The Utah Office of Health Equity (OHE) is currently in the process of revising its 2021-2023 Strategic Plan for closing health disparities. The existing plan is focused largely on the impacts of the COVID-19 pandemic, as well as coordinating public health responses within communities including the equitable distribution of vaccines and social resources.
The OHE operates under the Utah Department of Health and Human Services (DHHS). The revised plan will be part of the department’s overall strategic plan, which it outlined last year and of which health equity is a significant part.
Speaking to State of Reform, OHE Director Dulce Diez outlined how her office is coordinating with state and local health agencies on unifying that vision and embedding health equity in their respective strategic plans.
“One of [our strategies] is to create a high-quality and efficient DHHS. And one of the processes that the Office of Health Equity is part of is embedding fairness in all the processes of the [department]—that cannot be done in one month or in one week, or even a year. It is going to be a long process, but we are heading in the right direction.
Our different units or different divisions can start operating with a health equity mindset. This is not just a matter of doing one activity or measuring one activity; this is a matter of working with our different programs, divisions, [and] offices in a way that we can improve the current processes that they have so we can provide better services to all individuals in Utah.”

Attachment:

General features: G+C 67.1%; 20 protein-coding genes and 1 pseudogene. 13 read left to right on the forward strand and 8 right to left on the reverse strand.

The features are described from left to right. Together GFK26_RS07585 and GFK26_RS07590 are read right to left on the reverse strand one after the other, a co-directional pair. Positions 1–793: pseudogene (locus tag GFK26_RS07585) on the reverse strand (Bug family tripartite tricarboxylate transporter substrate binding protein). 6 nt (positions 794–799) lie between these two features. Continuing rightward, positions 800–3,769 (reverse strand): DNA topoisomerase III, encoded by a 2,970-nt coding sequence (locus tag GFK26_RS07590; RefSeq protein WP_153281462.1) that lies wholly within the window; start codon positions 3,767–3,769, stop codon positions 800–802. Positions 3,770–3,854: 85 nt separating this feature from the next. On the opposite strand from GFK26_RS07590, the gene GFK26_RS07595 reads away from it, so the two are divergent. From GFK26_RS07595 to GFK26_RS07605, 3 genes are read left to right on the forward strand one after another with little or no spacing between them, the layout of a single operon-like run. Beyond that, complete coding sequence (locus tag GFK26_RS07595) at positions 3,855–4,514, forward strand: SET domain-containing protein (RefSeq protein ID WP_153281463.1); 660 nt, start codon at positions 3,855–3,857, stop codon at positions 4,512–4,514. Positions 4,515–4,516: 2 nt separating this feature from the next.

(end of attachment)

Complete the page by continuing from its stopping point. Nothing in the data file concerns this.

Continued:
Part of improving those processes involves improving data collection. OHE is working on a project in collaboration with the University of Utah/Intermountain Healthcare health systems and community groups that aims to standardize the collection of demographic data so they are uniform, relevant, and reliable.
OHE issued the draft guidelines for race/ethnicity data and is in the process of developing data standards for the collection of other demographic indicators as part of the data modernization project to better represent the population throughout more than 1,000 different departmental data collection systems.
These efforts to improve data collection are part of the state’s larger efforts to modernize its databases and surveillance systems in a way that will safely and more accurately inform policies and processes for addressing health disparities, Diez said.
The University of Utah Health (U of U Health) told State of Reform it worked with DHHS and community partners to identify best practices for collecting race and ethnicity data, noting accurate data is necessary for identifying and addressing health disparities.
“In spring of 2023, U of U Health patients will have the opportunity to voluntarily answer race and ethnicity questions that will enable our providers to care for patients in a culturally responsive way,” U of U Health said.
“U of U Health believes that our community cannot truly thrive until every Utahn has equal access to the essential elements of living a healthy life. Our commitment is to provide patient-centered, culturally respectful care to every patient and their family.“